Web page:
Thursday, October 25, 2012

Golden Week Part Two: Shanghai


After our whirlwind trip to Suzhou, Chris and I decided to be tourists in our own town.  Since Chris started his job less than one week after our arrival to Shanghai, we have not seen many monuments as a couple.  It was about time he joined me on some local field trips.

After resting on Thursday, Friday we decided to do what many tourists long to do in Shanghai…eat street food and shop at the fake markets. 
Many street food vendors sell meat on a stick all over the city.  Good stuff! 
I'll take two...

Chinese fake markets are not for the claustrophobic or agoraphobic.  After walking through the plastic door flapped entrance, hoards of customers weave through a maze of stalls and are greeted by aggressive salespeople offering Gucci, Prada, Rolex, DVDs, Deats by Dr. Dre and more.   (That is not a typo folks. J ) Aggressive salespeople will gently grab your arm or shove a laminated product sheet in your face in hopes of landing a sale. 
Chris bargains for some DVDs.

The only problem with these markets is what you see isn’t always what you get.  For example, I thought I purchased the movie Campaign starring Will Farrell.  Imagine the disappointment I felt as I popped the movie in my DVD player to find Game Change, a movie about the McCain campaign.  I could not believe my eyes.  The DVD itself had the Campaign movie art on it.  (I double-checked.)  At least I was able to watch my other movies.  At the bargain price of 7-10 RMB ($1-$2), I should not expect these movies to be flawless.

After scoring some DVDs and a pair of ‘Prada’ shades, it was time for a rest.  

You make the call...Prada or Frada?
After rehydrating at the rooftop bar at the Museum of Contemporary Arts, we decided it was time to take in some culture.  The Shanghai Art museum was within walking distance, so we took the 10 minute walk to a museum Frommer’s called  “superb” and “full of fantastic old photographs in their original fittings”.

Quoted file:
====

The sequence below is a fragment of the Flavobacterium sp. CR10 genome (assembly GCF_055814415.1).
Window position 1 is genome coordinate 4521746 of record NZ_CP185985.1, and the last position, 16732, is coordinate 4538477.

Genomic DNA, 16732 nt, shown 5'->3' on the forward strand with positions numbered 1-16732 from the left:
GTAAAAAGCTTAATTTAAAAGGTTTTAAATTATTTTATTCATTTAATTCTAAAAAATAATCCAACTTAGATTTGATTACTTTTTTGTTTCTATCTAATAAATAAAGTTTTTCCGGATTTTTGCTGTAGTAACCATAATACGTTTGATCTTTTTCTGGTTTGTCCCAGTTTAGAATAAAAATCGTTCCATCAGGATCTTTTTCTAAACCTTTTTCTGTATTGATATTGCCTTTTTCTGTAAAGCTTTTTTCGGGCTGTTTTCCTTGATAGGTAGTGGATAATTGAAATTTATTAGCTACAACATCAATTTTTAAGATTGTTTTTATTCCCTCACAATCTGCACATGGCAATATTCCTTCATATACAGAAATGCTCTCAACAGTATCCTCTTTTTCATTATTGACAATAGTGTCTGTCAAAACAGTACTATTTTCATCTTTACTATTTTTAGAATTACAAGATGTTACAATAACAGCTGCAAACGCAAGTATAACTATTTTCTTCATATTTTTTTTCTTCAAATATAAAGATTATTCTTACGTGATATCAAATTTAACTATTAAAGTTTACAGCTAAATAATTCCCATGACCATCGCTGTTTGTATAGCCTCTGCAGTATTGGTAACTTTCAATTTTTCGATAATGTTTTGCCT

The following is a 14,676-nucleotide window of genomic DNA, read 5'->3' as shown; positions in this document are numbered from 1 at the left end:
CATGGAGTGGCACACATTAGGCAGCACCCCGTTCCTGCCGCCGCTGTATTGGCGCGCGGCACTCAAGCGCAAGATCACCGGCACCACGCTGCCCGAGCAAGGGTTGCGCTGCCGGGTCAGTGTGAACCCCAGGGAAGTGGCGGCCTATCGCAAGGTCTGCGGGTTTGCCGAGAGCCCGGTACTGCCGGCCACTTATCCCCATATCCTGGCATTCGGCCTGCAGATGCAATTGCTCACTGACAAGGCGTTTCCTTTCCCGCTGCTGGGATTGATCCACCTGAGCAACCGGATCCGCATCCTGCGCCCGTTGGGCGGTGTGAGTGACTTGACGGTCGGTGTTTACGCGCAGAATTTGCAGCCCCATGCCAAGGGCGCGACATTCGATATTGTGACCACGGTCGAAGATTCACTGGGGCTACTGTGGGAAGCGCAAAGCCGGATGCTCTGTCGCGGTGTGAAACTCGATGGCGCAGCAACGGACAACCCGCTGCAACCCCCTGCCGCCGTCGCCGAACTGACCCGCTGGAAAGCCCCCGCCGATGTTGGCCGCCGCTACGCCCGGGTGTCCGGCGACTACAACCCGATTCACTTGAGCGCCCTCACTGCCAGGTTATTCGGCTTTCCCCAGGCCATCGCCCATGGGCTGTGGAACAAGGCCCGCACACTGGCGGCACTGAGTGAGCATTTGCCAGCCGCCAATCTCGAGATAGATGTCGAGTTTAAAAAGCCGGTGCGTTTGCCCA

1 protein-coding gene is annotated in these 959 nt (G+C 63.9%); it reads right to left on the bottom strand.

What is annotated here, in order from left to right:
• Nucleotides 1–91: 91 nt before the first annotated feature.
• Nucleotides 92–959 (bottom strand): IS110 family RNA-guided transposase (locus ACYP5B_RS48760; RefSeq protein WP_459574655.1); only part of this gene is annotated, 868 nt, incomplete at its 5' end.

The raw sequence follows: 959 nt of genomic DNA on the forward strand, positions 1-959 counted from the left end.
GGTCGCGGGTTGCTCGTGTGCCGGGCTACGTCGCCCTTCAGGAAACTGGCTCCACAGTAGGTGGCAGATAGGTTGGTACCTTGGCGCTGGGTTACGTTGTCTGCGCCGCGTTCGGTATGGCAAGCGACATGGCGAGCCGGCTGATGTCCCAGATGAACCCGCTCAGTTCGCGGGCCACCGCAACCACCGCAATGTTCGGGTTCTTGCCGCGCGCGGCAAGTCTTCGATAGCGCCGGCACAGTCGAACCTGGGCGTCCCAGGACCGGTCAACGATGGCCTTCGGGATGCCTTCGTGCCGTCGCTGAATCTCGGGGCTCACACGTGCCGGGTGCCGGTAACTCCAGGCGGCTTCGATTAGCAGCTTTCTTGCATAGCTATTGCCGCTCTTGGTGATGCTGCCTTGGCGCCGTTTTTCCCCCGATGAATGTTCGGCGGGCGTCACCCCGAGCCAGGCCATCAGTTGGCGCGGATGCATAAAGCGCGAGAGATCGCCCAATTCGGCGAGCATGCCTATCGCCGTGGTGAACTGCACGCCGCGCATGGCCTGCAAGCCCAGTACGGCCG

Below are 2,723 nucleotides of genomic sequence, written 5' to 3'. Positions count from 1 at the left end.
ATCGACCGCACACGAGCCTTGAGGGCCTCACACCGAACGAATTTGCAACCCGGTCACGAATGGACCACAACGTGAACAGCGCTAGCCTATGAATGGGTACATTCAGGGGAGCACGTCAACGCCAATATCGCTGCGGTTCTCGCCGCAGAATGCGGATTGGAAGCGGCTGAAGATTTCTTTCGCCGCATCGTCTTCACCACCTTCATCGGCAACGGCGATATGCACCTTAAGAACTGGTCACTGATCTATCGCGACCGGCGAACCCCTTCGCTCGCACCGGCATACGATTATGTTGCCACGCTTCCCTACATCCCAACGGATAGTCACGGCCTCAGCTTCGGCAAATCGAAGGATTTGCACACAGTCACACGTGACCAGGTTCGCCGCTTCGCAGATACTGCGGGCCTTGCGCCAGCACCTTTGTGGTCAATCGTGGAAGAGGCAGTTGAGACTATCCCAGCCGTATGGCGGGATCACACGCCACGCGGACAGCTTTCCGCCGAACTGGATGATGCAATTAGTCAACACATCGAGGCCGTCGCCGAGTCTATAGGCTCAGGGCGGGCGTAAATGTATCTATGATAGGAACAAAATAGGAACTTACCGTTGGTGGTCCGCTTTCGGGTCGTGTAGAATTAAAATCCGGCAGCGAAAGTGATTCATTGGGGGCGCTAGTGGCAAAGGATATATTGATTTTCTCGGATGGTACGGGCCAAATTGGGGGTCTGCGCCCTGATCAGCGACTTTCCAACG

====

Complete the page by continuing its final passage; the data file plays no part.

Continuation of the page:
When we entered the museum, we were told admission was free.  I figured that the museum was running a Golden Week special.  We walked up the stairs to see a minute clothing exhibit.  That was the only art in the museum. 

What was the artist thinking when creating this installation?

This exhibit completely redefines minimalism.

I guess the museum folks decided to clean and renovate the galleries during the break. 

We figured it was time to cut our losses, go home, and have a comfy night in.

Saturday was a brand new day.  The sun was peeking through the clouds, so we decided to take an elevator ride to the top of the Pearl Tower.  Built in 1994, the Pearl Tower was the tallest structure in China until the World Financial Center was built.  I did not care that it wasn’t the tallest structure in Shanghai.  Since the moment I saw it lit at night during our information trip in April, I knew I had to take a ride up to the top.

I could not wait to head to the top of the tower.

Needless to say, the view from the 269th floor of the tower was literally breathtaking.  I am normally not afraid of heights, but when I stepped onto the Plexiglas floor I had a minor panic attack.  “What would happen if this thing cracked?” kept playing through my mind.  

This was the view down.  

 To make matters worse, Chris told me,
“Don’t worry honey, Plexiglas is very sturdy.  That is unless the manufacturers messed up the chemistry of the materials.” 

If Plexiglas is so sturdy, why are you hanging on to a handrail and standing on a beam???


We were on the next elevator down to the lobby.

Saturday night we headed out for Turkish food...yummy!
After dinner, we decided to hang out at the House of Blues and Jazz.  Good times!
After a very relaxing week, I was very ready to get back to work!  

Thursday, October 11, 2012

Pottying in Shanghai!


If you are squeamish, get easily grossed out, or get annoyed by toilet humor, please do yourself a favor and stop reading this post. Please know that I do not intend to offend anyone, but I do feel a strong need to educate my readers on the good, bad and ugly of Shanghainese toilet culture. 

I have been mentally composing this post for quite some time.  I was just waiting for the appropriate time to post this information.  After having to teach the word, “poop”, to a second grade student, and reprimanding a fourth grade student for drawing a steaming waste pile under a monkey, I felt it was time to face the music.


The good news is the student understands the concept of usually, sometimes, and never!

Like most things in Shanghai, toilets are very diverse. 
Often times when I need to go outside of my apartment, I find myself praying, please Lord, let the toilet I am about to see be a good one.  Or at least let it have a clean seat.  About 70% of the time, He delivers.

Some upscale restaurants and apartments that cater to Japanese tenants have very high-end toilets.  These toilets sport buttons that will allow your bottom to be warmed and cleansed while or after doing your business.